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Singapore finance influencer uses S$10 Lee Kuan Yew coin for payment, baffles cashiers

Finance influencer Seth Wee embarked on an unorthodox mission to test the practicality of Singapore’s LKY100 commemorative coin. His quirky payment experiment left cashiers bewildered and sparked questions about the coin’s legal tender status.




SINGAPORE: On 15 May 2023, Monetary Authority of Singapore (MAS) launched the issuance of a special edition S$10 coin (US$7.3), a commemorative piece dedicated to celebrating the 100th birth anniversary of Singapore’s esteemed founding Prime Minister, Mr. Lee Kuan Yew (LKY100).

While this coin primarily serves as a cherished memento, the finance influencer, Seth Wee, decided to engage in an unconventional experiment by attempting to make purchases with it, which resulted in perplexed reactions from cashiers, with some even refusing to accept it.

This unexpected turn of events prompted netizens to question the coin’s legal tender status, which, contrary to popular belief, it indeed possesses, as affirmed by MAS.

Confounding cashiers with the LKY coin

Individuals fortunate enough to acquire one of these special S$10 (US$7.3) commemorative coins likely preserved them as prized tokens.

These golden-hued coins proudly display the image of the late Mr. Lee Kuan Yew, Singapore’s founding father of the modern era, alongside the city’s iconic skyscrapers.


reverse side of the coin (Photo: MAS)

While many would cherish the sentimental value attached to such a coin, ‘influencer’ Seth Wee embarked on a quest to test its practical value.

On 17 September, he documented his visits to various stores in a TikTok video, attempting to use the LKY coin for payment. This experiment video has gained more than 93 thousand views on TikTok.


7-11 guy so cute made exaggerated gestures so we can get more views 🥲

♬ Monkeys Spinning Monkeys – Kevin MacLeod & Kevin The Monkey

The reactions from the counter staff ranged from immediate confusion to fascination upon seeing the coin.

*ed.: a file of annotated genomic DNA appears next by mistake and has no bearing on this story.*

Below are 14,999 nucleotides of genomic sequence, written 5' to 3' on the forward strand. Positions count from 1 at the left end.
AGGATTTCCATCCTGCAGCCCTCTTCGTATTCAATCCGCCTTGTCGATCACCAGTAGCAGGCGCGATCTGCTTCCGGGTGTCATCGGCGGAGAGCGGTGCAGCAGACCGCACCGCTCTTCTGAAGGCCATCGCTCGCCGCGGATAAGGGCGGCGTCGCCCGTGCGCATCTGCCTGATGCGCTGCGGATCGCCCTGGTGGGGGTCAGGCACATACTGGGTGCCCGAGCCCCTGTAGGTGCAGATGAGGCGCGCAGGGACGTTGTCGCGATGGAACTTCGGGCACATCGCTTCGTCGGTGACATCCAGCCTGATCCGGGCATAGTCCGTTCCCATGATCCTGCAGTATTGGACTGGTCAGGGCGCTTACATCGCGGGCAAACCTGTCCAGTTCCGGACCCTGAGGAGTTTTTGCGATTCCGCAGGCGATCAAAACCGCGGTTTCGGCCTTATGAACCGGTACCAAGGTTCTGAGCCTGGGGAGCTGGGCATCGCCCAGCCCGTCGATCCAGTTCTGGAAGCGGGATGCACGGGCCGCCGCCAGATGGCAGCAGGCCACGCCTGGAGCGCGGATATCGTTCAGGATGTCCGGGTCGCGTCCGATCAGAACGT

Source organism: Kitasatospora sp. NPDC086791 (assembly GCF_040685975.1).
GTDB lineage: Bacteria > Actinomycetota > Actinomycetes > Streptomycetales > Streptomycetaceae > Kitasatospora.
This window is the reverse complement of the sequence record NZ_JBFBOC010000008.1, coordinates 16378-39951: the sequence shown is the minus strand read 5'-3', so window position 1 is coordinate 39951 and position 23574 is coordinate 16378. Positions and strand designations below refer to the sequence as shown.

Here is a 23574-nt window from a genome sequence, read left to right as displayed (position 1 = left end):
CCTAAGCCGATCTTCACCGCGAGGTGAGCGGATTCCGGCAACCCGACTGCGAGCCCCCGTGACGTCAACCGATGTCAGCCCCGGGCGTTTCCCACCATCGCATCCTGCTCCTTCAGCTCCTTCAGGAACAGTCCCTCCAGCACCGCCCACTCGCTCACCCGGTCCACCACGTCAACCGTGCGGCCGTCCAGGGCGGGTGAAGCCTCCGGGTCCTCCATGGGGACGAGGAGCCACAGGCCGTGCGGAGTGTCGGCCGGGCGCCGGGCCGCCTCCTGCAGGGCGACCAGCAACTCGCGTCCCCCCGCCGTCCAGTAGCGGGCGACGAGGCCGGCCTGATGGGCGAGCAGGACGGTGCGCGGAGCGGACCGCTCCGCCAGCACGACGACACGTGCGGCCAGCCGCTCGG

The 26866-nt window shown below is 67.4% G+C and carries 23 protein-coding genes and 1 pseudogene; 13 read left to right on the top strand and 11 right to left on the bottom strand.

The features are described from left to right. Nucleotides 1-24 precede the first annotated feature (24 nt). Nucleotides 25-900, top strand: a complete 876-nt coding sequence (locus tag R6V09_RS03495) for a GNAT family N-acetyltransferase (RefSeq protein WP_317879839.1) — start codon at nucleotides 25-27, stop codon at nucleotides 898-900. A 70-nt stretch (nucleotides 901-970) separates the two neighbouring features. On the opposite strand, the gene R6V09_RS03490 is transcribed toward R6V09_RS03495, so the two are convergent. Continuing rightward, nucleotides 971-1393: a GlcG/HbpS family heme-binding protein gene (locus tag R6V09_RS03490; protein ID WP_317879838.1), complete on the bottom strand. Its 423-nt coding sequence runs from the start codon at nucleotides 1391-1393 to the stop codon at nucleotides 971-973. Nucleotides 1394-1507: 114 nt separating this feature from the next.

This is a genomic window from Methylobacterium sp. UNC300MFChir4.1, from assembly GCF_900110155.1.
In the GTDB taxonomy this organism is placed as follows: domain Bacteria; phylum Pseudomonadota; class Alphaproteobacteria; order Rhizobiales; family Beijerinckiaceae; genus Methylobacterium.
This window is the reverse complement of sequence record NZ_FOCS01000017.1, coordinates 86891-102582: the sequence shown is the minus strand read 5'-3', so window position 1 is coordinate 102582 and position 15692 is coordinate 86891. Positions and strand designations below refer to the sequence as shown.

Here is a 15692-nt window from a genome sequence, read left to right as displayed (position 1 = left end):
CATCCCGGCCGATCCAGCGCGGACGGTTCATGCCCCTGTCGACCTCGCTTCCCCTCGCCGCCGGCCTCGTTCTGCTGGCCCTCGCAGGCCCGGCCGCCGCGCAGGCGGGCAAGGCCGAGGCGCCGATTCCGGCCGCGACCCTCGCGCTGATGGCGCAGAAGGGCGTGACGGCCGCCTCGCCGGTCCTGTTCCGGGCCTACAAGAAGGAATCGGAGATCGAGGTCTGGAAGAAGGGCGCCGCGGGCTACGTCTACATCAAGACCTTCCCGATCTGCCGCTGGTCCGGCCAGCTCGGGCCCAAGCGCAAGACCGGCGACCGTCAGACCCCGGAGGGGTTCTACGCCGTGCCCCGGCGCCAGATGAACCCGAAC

One amused cashier at a 7-11 store quipped, “S$10 Singapore ah?” Clearly, they were more accustomed to the recognizable red banknote.

However, to Seth’s dismay, the coin featuring the late Mr. Lee was met with rejection by these cashiers.

A supermarket cashier scrutinized it closely, asking, “What coin is this?” before decisively stating, “No lah, this one cannot.”

The 7-11 cashier playfully echoed her sentiments, comically gesturing with crisscrossing arm motions to emphasize the rejection.

This animated reaction elicited laughter from Seth as well.

The good-natured cashier, however, found humour in the situation and suggested that the video might gain more traction on TikTok.

Despite the rejections, everyone present found the coin undeniably captivating, with exclamations of “Very nice leh!” and “First time I see [this].”

Legal tender status of the LKY coin

Viewers of the video were highly entertained by the reactions, especially those of the lively 7-11 cashier, whom one commenter praised as “a vibe.”


Questions also arose regarding whether the commemorative coin could genuinely be used as a S$10 (US$7.3) currency.


Seth clarified that it could indeed be used as legal tender, though its newness had led to widespread unfamiliarity.

The LKY coins hold legal tender status, as confirmed by MAS. However, due to their limited availability, convincing cashiers to accept them might require some patience.

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boh liao and ban tiktok!

Waiting for the mint coins with the Kayu Son image – likely need to give it away FREE of charge so that can then claim it is “widely and popularly circulated” in SG. Remember everything must Kelong nowadays.

It s telling that no one offered to buy it off him. I think the minting of these ten dollar coins is insulting LKY. He would have never wanted it.

Because many cashiers are Malaysians… Indians and PRC and even Vietnamese.

Need pap approval for use or not?
I think no need right?

Citizenship also cannot be resold. It has no resale value